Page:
“Following your bliss is a recipe for paralysis if you don’t know what you are passionate about. A better motto for most youth is “master something, anything”. Through mastery of one thing, you can drift towards extensions of that mastery that bring you more joy, and eventually discover where your bliss is.”

All Credit to Kevin Kelly for these brilliant pieces of advice. Find the article here: https://kk.org/thetechnium/68-bits-of-unsolicited-advice/?

Mental Health in Lockdown

It’s in your hands

As someone who has notoriously struggled to prioritise improving my own mental health, I’ve always been great at finding welcome distractions to ensure it’s never at the top of my list. But, deprived of interruptions through lock-down, I gave time to think about the way I think.

What I found wasn’t great.

Working in a high-pressure environment and generally putting high pressure on myself in life, I learned I thrive off nervous energy (and black coffee), only feel I’m succeeding when working myself to the bone, and had stopped giving attention to hobbies I’ve always loved.

Lock-down meant I had no choice but to slow down. Spend weekends in. Have hours with nothing whatsoever to do. At first this meant panicking about not being productive and definitely drinking too much wine. Lately though, I’ve made a conscious effort to get back to old hobbies and find excitement in doing things I’ve always loved.

So many people are going through hardship and I imagine many feel the way I have: burnt out, stressed, nervous of what this pandemic means for our lives long term. Without realising, these thoughts can take over, removing the ability to find the positive.

I wanted to share some methods which helped me re-focus my mind-set and seek to find something good in each day, no matter how small.

What’s helped me see the good:

 ‘Positive emails’ inbox: My job involves a lot of highs and a lot of lows, meaning appreciation always goes a long way. Since joining BJ in 2018, I’ve started saving positive emails into a folder. When having a hard day I spend time reading these and reminding myself of times my colleagues and managers have gone out of their way to tell me I’m doing well.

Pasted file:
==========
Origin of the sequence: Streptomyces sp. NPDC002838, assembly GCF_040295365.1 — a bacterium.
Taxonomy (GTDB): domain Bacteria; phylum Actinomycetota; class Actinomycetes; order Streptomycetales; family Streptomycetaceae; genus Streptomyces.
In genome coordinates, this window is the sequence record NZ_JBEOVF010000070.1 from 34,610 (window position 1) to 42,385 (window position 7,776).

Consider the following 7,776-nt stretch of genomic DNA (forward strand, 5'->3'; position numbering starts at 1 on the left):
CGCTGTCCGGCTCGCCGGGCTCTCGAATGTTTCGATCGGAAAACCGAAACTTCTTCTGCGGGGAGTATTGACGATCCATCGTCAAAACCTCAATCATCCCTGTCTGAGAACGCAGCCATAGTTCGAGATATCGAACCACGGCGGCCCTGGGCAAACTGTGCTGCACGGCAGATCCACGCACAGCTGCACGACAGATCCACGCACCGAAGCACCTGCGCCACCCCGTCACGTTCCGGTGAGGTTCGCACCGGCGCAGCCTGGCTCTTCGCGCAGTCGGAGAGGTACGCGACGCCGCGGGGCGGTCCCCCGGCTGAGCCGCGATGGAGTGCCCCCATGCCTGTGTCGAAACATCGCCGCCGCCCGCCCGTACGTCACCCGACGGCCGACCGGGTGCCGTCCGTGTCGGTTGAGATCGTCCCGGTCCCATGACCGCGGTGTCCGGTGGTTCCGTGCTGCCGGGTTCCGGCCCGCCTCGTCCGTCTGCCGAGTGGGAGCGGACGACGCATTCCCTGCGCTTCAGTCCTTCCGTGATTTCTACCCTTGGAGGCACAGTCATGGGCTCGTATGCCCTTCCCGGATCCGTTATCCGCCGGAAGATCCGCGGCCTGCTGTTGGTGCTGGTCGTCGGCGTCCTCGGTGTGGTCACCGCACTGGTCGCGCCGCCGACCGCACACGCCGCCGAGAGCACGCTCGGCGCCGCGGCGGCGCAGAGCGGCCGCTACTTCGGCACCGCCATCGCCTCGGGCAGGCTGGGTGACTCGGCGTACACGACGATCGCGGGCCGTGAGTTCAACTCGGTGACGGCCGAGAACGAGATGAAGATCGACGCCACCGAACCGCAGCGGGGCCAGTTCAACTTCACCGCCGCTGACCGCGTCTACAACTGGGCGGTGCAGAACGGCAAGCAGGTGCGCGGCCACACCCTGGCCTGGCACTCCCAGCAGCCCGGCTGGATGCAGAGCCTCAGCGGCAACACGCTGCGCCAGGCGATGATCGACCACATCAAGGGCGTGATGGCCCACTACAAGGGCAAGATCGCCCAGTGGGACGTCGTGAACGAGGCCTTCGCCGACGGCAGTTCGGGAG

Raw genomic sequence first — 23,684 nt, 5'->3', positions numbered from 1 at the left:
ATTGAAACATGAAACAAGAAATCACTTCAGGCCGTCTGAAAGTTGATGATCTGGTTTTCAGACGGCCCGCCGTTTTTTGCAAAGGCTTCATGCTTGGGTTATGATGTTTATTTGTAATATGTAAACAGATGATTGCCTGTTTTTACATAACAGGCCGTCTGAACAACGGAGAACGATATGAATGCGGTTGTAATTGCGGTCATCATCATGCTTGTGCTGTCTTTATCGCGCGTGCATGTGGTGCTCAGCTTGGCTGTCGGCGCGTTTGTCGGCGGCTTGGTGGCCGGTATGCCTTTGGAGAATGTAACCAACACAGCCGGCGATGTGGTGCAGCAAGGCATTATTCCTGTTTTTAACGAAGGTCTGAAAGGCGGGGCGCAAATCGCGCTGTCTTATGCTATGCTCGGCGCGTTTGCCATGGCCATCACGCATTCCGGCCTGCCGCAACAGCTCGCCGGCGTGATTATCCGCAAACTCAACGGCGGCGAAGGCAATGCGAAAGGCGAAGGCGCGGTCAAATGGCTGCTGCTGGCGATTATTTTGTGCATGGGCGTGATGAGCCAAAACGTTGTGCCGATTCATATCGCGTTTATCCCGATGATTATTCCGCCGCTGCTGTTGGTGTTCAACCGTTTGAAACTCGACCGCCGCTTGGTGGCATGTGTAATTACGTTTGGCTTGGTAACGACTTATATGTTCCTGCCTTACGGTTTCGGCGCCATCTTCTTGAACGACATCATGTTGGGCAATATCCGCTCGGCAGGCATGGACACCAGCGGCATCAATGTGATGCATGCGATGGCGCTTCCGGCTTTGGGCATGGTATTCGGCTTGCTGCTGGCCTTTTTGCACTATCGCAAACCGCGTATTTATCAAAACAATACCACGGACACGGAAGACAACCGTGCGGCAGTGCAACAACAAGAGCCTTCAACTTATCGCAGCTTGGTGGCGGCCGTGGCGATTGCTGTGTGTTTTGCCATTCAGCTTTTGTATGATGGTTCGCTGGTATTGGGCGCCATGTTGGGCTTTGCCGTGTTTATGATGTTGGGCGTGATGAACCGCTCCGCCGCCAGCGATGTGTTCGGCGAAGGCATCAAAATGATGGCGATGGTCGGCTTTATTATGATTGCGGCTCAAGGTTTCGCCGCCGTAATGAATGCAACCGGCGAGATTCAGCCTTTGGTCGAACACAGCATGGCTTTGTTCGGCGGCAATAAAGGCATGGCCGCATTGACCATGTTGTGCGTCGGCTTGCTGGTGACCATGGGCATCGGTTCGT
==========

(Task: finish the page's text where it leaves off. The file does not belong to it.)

– The ‘good things’ list: I was recently reminded of some really great things that had happened lately which I’d totally lost sight of in amongst colossal negatives in the world. It shocked me how easily I’d let these positives pass me by. Now, I give 5 minutes a week to think of at least 5 things which have happened in the last 7 days which were positive or that I’m proud of.

 Look around: Maybe lock-down has given you time to redecorate. Maybe you cleaned the windows for the first time since moving into your apartment (guilty). Maybe you nailed a job application, or finished a first draft of a CV. Maybe you binge-watched the entirety of Money Heist in four days (also guilty). Remind yourself of what you achieve every day and high-five yourself for it.

– Gratitude: There’s been a lot of anger lately. But there’s also been a lot of thanks. I’m so grateful for my partner making sure I eat lunch everyday and I’m thankful for my big sister who makes me laugh with daily videos of her home-schooling my nephew. Remind yourself of the people who bring positivity into your life without even trying.

– Hobbies that are just yours: I’ve found a new love of jigsaws, rejuvenated the love I get from writing, and go barely a few hours without reading some of Enid Blyton’s Famous Five (yes I bought all 20 books). Find/rejuvenate a hobby that you only need yourself to do. My guilty pleasure is Wasgij puzzles and Talk Radio on a Saturday night.

These have been a small selection of things which have worked for me. In no way do I mean for this to take away from the impact of what has been a monumentally challenging few months, but I hope that it provides some support to those out there who need it.

For anybody struggling with their mental health, please reach out to one of the following resources:

–         www.anxietyuk.org.uk

–         https://thelucyraynerfoundation.com/

–         www.menshealthforum.org.uk

–         www.mentalhealth.org.uk

–         www.mind.org.uk